The first day of the EduSpark Summit witnessed the panel discussion on ‘AVGC making best use of online learning’, where the speakers highlighted various points on how online learning brought revolution in the field of AVGC education, and virtual education made it possible to reach diverse students with good quality teachers.
The eminent speakers included Aptech president and executive director Dr. Anuj Kacker, Ri8brain (Part of Toonz Academy) founder and CEO P.Jayakumar, Pearl Edge academic director CB Arun Kumar, UtSide co-founder and managing director Puneet Sharma, Safalta chief revenue officer Shajan Samuel and was moderated by AnimationXpress founder, chairman and editor-in-chief Anil Wanvari.
Kickstarting the discussion, Kacker shared how during pandemic people were forced to adopt the online session. He shared, “The online learning concept was not new, it had its limitations and had a very specific target focus, but the pandemic had broadened the system and people were forced to adapt to online learning. We have more than 800 centers located in more than 30 countries. All these centers use technology to deliver the learning process. For example all our books are available in augmented reality and are dispensed in pdf formats. Learning by visualisation is very effective and today augmented reality paves way for the students to enhance their learning.”
He also added how the online revolution made the recruiting process very simple. Aptech has a platform named Creosouls where the students can upload their works, and it can be accessed by the recruiters. It is very beneficial for the students to benchmark their work and gives them an opportunity to compare with other students from similar backgrounds. Aptech consists of about 30,000 to 40,000 students and more than three lakh work is listed on the portal.
Jayakumar talked about the skill gap in the industry and also about how Toonz ventured into online education to reach a diverse group of students. He said, “We have more than two decades of experience in offline training, and we have tried to expand this model and switched to franchise but we are not happy with the outcome because of the quality. The major problem we faced in physical training is lack of skilled trainers. But when the pandemic occurred, as a studio we worked remotely and delivered our projects timely. So if working remotely is possible then delivery of education is also possible. This made us expand our venture and reach students with good quality teachers.”
He also mentioned how the online learning technology has raised the standard of AVGC education by connecting students to highly skilled industry professionals and trainers. There are numerous seminars, webinars, and master classes happening, which gives the flexibility to students to attend it from any corner of the world.
The panelists also highlighted that certain courses need face-to-face interaction and physical training which cannot be replaced by online training anytime.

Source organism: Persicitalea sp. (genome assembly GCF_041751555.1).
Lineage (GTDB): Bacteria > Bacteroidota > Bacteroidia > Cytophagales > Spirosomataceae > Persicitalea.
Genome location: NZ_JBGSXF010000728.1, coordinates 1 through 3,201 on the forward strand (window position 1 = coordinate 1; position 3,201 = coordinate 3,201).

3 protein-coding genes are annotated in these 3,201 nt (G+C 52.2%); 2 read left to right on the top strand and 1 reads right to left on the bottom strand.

Highlighting the success of Safalta, Samuel shared, “Safalta has started as a brick and mortar training program, but we quickly pivoted to online during April 2020, during covid. We have three segments: test prep, academics and skills. We have started skills training in graphic design, digital marketing and more. Our programs are economically priced and we cater to the bottom of the pyramid. We conduct 100 per cent live interactive classes and not self paced learning. And the students have lifetime access to the course content.”
Safalta aims to harness the existing talent and bridge the employability gap through affordable and accessible education and it is available in Hindi to cater to the vernacular crowd.
The speakers also mentioned how the industry is switching to the hybrid model, and the challenges faced in online training. Kumar said, “Online learning enables us to reach more students with really few quality skilled teachers. Online learning clearly depends on the courses which students prefer to learn. Fundamental courses, designing and creative courses can be learnt online, but courses like virtual production needs hands-on training, so it can’t be delivered online. EDGE provides bootcamp courses on basics of Unreal Engine which can be learnt online, but production needs physical training.”
On asking if metaverse is the next step in online training, he shared, “We are now training students how to design the metaverse, but teaching in metaverse is something different. If it happens then it will bring revolution in the education system.”
Adding to what Kumar said, Sharma added, “If metaverse is the future of online education, and if it adds value to the whole education system and if the quality of education raises then we definitely welcome such a move. I think any revolution that brings a positive change to the system should be welcomed by all.”
Further talking about UtSide, Sharma said, “We are catering to the very exclusive segment as of now, we need more professionals who are passionate about training. In the coming years the major challenge we will face is skill gap, so we are looking for many studio partners and professionals who can mentor the coming generations.”
Overall the session highlighted the challenges and possibilities of online learning in the AVGC education sector.